“Our response will be much larger than tonight’s military action if Israel retaliates against Iran,” armed forces chief of staff Major General Mohammad Bagheri told state-run media in articles published on Sunday. He claimed that Iran warned the United States through Switzerland that any support of an Israeli counterattack against Iran would lead to American assets being targeted.

After the drones and missiles were launched, the Iranian Revolutionary Guard issued a direct warning to the United States through state-run IRNA that the “U.S. government is warned any support or participation in harming Iran’s interests will be followed by decisive and regretting response by Iran’s armed forces.”

U.S. National Security Council spokesman John Kirby on Monday to say whether the United States had been or expects to be briefed on any Israeli response plans. “We will let the Israelis speak to that,” he told reporters Monday. “We are not involved in their decision-making process about a potential response,” he added.

NTD Photo
President Joe Biden meets with members of the National Security team regarding the unfolding missile attacks on Israel from Iran, in the White House Situation Room on April 13, 2024. (Adam Schultz/The White House via Getty Images)

The Iranian attack on Saturday marked the first time Iran has launched a direct military assault on Israel, despite decades of enmity dating back to the country’s 1979 Islamic Revolution. The attack happened less than two weeks after a suspected Israeli strike in Syria that killed two Iranian generals in an Iranian consular building.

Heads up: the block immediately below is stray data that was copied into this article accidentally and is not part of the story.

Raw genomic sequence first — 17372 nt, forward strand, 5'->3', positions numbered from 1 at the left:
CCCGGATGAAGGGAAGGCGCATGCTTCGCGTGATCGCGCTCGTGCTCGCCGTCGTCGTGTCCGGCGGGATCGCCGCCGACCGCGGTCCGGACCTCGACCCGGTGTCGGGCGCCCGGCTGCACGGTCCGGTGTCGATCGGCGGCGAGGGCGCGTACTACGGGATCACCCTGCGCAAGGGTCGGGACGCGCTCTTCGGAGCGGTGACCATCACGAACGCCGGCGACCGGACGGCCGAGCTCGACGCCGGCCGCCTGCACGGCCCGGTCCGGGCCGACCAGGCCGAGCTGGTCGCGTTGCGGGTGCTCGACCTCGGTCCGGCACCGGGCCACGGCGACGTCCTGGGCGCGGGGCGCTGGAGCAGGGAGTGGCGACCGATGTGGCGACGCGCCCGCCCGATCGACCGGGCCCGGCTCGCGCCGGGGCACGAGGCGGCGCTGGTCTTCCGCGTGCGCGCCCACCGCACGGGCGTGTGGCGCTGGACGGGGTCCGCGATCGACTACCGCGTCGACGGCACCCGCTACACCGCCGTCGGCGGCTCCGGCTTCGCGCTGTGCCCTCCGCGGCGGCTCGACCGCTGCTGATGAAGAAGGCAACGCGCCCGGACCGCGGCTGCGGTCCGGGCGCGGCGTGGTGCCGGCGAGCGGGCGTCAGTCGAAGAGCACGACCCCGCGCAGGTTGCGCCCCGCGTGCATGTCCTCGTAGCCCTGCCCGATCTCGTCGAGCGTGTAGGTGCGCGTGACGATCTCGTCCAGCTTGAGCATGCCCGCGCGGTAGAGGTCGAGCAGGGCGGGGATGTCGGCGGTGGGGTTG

Israel’s military said its Arrow system, which shoots down ballistic missiles outside the atmosphere, handled most interceptions and noted that “strategic partners” were involved.

U.S. Defense Secretary Lloyd Austin said in a statement that U.S. military forces “intercepted dozens of missiles and UAVs en route to Israel, launched from Iran, Iraq, Syria and Yemen,” referring to a term used for unmanned aerial vehicles.

“At my direction, to support the defense of Israel, the U.S. military moved aircraft and ballistic missile defense destroyers to the region over the course of the past week,” President Joe Biden also said in a separate statement over the past weekend. “Thanks to these deployments and the extraordinary skill of our service members, we helped Israel take down nearly all of the incoming drones and missiles.”

Israel and Iran have been on a collision course throughout Israel’s six-month war against Hamas terrorists in the Gaza Strip after members of the group carried out a cross-border attack that left more than 1,200 civilians dead. More than 250 people were kidnapped during the Oct. 7 incident, too, officials have said. Israel’s government is still negotiating with Hamas for the release of the remaining hostages.

The Associated Press contributed to this report.

From The Epoch Times